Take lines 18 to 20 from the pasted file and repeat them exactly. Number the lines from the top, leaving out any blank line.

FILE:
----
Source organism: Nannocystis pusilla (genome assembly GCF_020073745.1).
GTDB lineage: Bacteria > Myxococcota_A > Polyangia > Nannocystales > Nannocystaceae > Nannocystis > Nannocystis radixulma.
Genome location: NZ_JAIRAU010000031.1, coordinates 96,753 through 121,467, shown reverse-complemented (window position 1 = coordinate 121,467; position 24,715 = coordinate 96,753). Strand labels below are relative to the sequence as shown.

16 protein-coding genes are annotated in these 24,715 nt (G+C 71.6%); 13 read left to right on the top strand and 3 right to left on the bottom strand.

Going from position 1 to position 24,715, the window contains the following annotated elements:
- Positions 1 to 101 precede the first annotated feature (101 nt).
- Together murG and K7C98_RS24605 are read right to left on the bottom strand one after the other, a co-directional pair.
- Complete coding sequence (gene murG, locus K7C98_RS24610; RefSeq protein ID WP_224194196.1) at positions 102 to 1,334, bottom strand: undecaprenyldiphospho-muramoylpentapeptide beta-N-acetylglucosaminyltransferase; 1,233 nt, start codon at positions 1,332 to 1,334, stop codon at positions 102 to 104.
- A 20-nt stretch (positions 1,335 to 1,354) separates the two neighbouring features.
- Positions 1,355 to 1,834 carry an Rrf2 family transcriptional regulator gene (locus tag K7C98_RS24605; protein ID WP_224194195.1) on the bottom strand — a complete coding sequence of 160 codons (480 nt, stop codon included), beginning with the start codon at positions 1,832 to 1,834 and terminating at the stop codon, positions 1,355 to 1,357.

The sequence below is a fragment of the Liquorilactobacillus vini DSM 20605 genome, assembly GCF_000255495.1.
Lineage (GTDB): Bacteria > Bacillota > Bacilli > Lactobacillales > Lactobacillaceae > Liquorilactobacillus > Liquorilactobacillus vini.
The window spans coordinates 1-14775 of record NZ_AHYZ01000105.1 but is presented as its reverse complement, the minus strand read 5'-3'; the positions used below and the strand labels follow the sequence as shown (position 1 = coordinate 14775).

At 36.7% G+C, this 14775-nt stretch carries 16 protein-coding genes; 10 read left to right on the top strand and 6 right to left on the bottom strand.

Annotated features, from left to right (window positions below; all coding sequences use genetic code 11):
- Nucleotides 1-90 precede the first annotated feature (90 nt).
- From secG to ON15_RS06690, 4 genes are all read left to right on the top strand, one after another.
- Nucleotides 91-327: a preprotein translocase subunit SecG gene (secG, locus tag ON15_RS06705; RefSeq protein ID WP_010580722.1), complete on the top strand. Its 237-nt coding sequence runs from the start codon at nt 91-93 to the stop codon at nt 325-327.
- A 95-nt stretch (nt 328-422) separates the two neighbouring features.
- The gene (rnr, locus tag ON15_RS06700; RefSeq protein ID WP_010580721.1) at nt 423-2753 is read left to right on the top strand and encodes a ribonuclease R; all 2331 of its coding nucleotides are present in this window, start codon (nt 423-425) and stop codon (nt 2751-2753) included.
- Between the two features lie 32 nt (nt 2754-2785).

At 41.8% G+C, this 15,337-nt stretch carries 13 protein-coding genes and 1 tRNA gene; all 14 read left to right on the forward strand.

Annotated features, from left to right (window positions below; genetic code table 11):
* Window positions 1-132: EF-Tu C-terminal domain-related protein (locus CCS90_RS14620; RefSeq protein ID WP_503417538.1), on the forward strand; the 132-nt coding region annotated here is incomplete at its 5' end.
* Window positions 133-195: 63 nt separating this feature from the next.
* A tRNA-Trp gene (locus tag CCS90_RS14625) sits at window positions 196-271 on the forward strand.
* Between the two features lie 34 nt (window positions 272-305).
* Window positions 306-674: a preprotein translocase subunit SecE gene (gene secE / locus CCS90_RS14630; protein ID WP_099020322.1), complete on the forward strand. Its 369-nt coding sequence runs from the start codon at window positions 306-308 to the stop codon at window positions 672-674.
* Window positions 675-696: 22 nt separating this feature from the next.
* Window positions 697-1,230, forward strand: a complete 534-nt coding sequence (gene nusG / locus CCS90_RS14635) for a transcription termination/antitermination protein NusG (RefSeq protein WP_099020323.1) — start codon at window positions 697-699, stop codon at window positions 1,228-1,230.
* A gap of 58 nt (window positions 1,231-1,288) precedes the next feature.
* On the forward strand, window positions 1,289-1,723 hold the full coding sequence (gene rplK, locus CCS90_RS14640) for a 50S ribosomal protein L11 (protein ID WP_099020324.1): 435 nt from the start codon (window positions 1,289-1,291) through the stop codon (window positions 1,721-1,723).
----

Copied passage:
- Nucleotides 91-327: a preprotein translocase subunit SecG gene (secG, locus tag ON15_RS06705; RefSeq protein ID WP_010580722.1), complete on the top strand. Its 237-nt coding sequence runs from the start codon at nt 91-93 to the stop codon at nt 325-327.
- A 95-nt stretch (nt 328-422) separates the two neighbouring features.
- The gene (rnr, locus tag ON15_RS06700; RefSeq protein ID WP_010580721.1) at nt 423-2753 is read left to right on the top strand and encodes a ribonuclease R; all 2331 of its coding nucleotides are present in this window, start codon (nt 423-425) and stop codon (nt 2751-2753) included.